[JURIST] The Massachusetts Supreme Court on Friday ruled [opinion, PDF] that a city within the state has no right to pass ordinances restricting where sex offenders can live. The ruling invalidates the “Ordinance Pertaining to Sex Offender Residency Restrictions in the City of Lynn” [text, PDF] which created a zone where level two and three sex offenders were prohibited from residing. The ruling could have implications for about 40 other Massachusetts communities, as many other areas had ordinances similar to Lynn’s. Failure to comply with the ordinance within 30 days of receiving a notice resulted in a $300 per day fine. The ordinance was challenged based on several constitutional grounds. The ruling came as the result of an appeal of a Superior Court ruling filed by the city. The state’s Supreme Court upheld the lower court’s ruling based on the statute’s violation of the Home Rule Amendment [text] and Home Rule Procedure Act [text] of the Massachusetts state constitution. While the state may create laws governing where sex offenders may live within a municipality, the court clarified, cities lack the power to do so.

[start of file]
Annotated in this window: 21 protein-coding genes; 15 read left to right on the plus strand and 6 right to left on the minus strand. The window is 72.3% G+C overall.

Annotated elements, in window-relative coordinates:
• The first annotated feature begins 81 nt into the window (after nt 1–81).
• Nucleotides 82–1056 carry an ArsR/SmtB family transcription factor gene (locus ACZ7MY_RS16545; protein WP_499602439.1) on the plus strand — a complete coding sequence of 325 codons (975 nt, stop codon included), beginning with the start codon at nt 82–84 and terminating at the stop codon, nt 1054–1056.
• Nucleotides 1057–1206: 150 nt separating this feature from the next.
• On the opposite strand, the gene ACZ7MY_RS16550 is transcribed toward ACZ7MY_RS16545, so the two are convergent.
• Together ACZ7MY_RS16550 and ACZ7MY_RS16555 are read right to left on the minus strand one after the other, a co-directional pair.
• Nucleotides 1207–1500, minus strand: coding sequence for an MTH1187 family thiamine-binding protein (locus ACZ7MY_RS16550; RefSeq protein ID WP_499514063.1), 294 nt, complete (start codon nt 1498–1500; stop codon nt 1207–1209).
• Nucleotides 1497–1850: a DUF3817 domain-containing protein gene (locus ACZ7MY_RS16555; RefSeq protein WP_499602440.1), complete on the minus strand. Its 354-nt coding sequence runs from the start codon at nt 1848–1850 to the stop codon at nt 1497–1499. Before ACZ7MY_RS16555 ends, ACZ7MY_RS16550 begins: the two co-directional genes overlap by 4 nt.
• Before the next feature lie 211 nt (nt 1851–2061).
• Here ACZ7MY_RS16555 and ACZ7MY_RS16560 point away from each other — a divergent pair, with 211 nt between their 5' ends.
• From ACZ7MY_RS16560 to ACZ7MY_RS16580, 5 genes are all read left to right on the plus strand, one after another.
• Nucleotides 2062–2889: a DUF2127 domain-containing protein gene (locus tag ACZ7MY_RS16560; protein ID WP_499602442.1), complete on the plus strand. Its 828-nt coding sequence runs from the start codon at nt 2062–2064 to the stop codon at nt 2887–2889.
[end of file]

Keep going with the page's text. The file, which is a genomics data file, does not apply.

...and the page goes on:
A number of changes in the sex-offender registry system have taken place across the country, as sex offender laws have been increasingly criticized [JURIST report] over the past decade for limiting residence options and promoting ostracization. In March the California Supreme Court [official website] ruled unanimously [JURIST report] that restrictions on where sex offenders may live violates the parolees’ constitutional rights. In February a New York appeals court ruled [JURIST report] that state laws governing residency restrictions take precedence over municipal ordinances. The Pennsylvania Supreme Court [official website] ruled [JURIST report] 5-1 in January that the requirement that all sex offenders who were juveniles at the time of their crimes must remain on the Megan’s Law Registry for life is unconstitutional. In September a divided New Jersey Supreme Court [official website] ruled that requiring a sex offender to wear a GPS tracking device after he has completed his sentence violates the federal and state constitutions. In June 2013 the US Supreme Court [official website] ruled [JURIST report] that the federal government can compel a convicted sex offender to register under the Sex Offender Registration and Notification Act of 2006 (SORNA) [text; JURIST news archive] even if the offender completed his sentence before SORNA was